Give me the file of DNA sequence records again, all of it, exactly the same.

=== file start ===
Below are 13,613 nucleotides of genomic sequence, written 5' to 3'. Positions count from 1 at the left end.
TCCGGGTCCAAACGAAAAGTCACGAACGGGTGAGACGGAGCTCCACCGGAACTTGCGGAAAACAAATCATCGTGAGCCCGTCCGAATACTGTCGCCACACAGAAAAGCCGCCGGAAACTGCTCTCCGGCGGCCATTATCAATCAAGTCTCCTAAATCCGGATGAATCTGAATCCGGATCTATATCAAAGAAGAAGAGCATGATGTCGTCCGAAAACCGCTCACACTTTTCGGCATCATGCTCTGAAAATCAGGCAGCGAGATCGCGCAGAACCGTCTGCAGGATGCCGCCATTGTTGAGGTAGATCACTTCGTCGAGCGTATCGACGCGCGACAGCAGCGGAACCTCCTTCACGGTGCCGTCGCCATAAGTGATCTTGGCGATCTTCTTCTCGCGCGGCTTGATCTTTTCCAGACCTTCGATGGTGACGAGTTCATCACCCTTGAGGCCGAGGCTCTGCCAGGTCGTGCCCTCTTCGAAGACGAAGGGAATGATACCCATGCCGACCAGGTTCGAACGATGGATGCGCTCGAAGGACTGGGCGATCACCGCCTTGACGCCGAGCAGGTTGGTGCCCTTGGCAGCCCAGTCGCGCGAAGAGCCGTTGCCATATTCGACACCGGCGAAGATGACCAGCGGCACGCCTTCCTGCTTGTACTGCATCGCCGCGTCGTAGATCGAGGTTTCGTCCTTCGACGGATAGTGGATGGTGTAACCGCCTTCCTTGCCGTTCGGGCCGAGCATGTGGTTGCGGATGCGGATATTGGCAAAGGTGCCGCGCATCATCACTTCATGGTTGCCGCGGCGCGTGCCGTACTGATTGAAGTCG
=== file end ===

Below are 13,613 nucleotides of genomic sequence, written 5' to 3'. Positions count from 1 at the left end.
TCCGGGTCCAAACGAAAAGTCACGAACGGGTGAGACGGAGCTCCACCGGAACTTGCGGAAAACAAATCATCGTGAGCCCGTCCGAATACTGTCGCCACACAGAAAAGCCGCCGGAAACTGCTCTCCGGCGGCCATTATCAATCAAGTCTCCTAAATCCGGATGAATCTGAATCCGGATCTATATCAAAGAAGAAGAGCATGATGTCGTCCGAAAACCGCTCACACTTTTCGGCATCATGCTCTGAAAATCAGGCAGCGAGATCGCGCAGAACCGTCTGCAGGATGCCGCCATTGTTGAGGTAGATCACTTCGTCGAGCGTATCGACGCGCGACAGCAGCGGAACCTCCTTCACGGTGCCGTCGCCATAAGTGATCTTGGCGATCTTCTTCTCGCGCGGCTTGATCTTTTCCAGACCTTCGATGGTGACGAGTTCATCACCCTTGAGGCCGAGGCTCTGCCAGGTCGTGCCCTCTTCGAAGACGAAGGGAATGATACCCATGCCGACCAGGTTCGAACGATGGATGCGCTCGAAGGACTGGGCGATCACCGCCTTGACGCCGAGCAGGTTGGTGCCCTTGGCAGCCCAGTCGCGCGAAGAGCCGTTGCCATATTCGACACCGGCGAAGATGACCAGCGGCACGCCTTCCTGCTTGTACTGCATCGCCGCGTCGTAGATCGAGGTTTCGTCCTTCGACGGATAGTGGATGGTGTAACCGCCTTCCTTGCCGTTCGGGCCGAGCATGTGGTTGCGGATGCGGATATTGGCAAAGGTGCCGCGCATCATCACTTCATGGTTGCCGCGGCGCGTGCCGTACTGATTGAAGTCG